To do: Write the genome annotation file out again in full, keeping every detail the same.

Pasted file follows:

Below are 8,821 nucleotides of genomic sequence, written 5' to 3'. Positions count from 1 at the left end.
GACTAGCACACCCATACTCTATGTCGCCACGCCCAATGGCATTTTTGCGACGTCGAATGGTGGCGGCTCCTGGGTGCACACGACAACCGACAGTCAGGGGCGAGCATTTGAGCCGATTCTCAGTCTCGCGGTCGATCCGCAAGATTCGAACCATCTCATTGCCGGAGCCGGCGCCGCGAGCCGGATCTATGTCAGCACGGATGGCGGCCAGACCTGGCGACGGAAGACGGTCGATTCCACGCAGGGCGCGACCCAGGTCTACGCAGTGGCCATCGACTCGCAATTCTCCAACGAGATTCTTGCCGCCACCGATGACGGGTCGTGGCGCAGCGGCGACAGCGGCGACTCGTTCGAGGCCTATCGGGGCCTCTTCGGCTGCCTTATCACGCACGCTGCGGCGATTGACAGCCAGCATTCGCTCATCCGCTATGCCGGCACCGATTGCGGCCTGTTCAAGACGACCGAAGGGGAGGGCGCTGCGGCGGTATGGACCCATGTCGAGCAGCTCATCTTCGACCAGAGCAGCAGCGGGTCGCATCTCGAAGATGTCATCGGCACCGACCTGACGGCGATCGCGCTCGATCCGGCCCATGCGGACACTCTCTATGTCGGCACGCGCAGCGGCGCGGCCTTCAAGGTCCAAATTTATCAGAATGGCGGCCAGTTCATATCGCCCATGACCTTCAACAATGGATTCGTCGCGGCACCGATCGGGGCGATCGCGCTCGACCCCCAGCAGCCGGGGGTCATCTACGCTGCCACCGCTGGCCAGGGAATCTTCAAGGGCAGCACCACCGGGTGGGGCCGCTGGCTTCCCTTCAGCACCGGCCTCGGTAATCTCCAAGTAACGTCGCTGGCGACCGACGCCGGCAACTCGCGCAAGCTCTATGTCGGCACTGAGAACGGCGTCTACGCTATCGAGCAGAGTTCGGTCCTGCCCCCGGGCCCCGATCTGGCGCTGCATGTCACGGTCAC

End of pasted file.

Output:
Below are 8,821 nucleotides of genomic sequence, written 5' to 3'. Positions count from 1 at the left end.
GACTAGCACACCCATACTCTATGTCGCCACGCCCAATGGCATTTTTGCGACGTCGAATGGTGGCGGCTCCTGGGTGCACACGACAACCGACAGTCAGGGGCGAGCATTTGAGCCGATTCTCAGTCTCGCGGTCGATCCGCAAGATTCGAACCATCTCATTGCCGGAGCCGGCGCCGCGAGCCGGATCTATGTCAGCACGGATGGCGGCCAGACCTGGCGACGGAAGACGGTCGATTCCACGCAGGGCGCGACCCAGGTCTACGCAGTGGCCATCGACTCGCAATTCTCCAACGAGATTCTTGCCGCCACCGATGACGGGTCGTGGCGCAGCGGCGACAGCGGCGACTCGTTCGAGGCCTATCGGGGCCTCTTCGGCTGCCTTATCACGCACGCTGCGGCGATTGACAGCCAGCATTCGCTCATCCGCTATGCCGGCACCGATTGCGGCCTGTTCAAGACGACCGAAGGGGAGGGCGCTGCGGCGGTATGGACCCATGTCGAGCAGCTCATCTTCGACCAGAGCAGCAGCGGGTCGCATCTCGAAGATGTCATCGGCACCGACCTGACGGCGATCGCGCTCGATCCGGCCCATGCGGACACTCTCTATGTCGGCACGCGCAGCGGCGCGGCCTTCAAGGTCCAAATTTATCAGAATGGCGGCCAGTTCATATCGCCCATGACCTTCAACAATGGATTCGTCGCGGCACCGATCGGGGCGATCGCGCTCGACCCCCAGCAGCCGGGGGTCATCTACGCTGCCACCGCTGGCCAGGGAATCTTCAAGGGCAGCACCACCGGGTGGGGCCGCTGGCTTCCCTTCAGCACCGGCCTCGGTAATCTCCAAGTAACGTCGCTGGCGACCGACGCCGGCAACTCGCGCAAGCTCTATGTCGGCACTGAGAACGGCGTCTACGCTATCGAGCAGAGTTCGGTCCTGCCCCCGGGCCCCGATCTGGCGCTGCATGTCACGGTCAC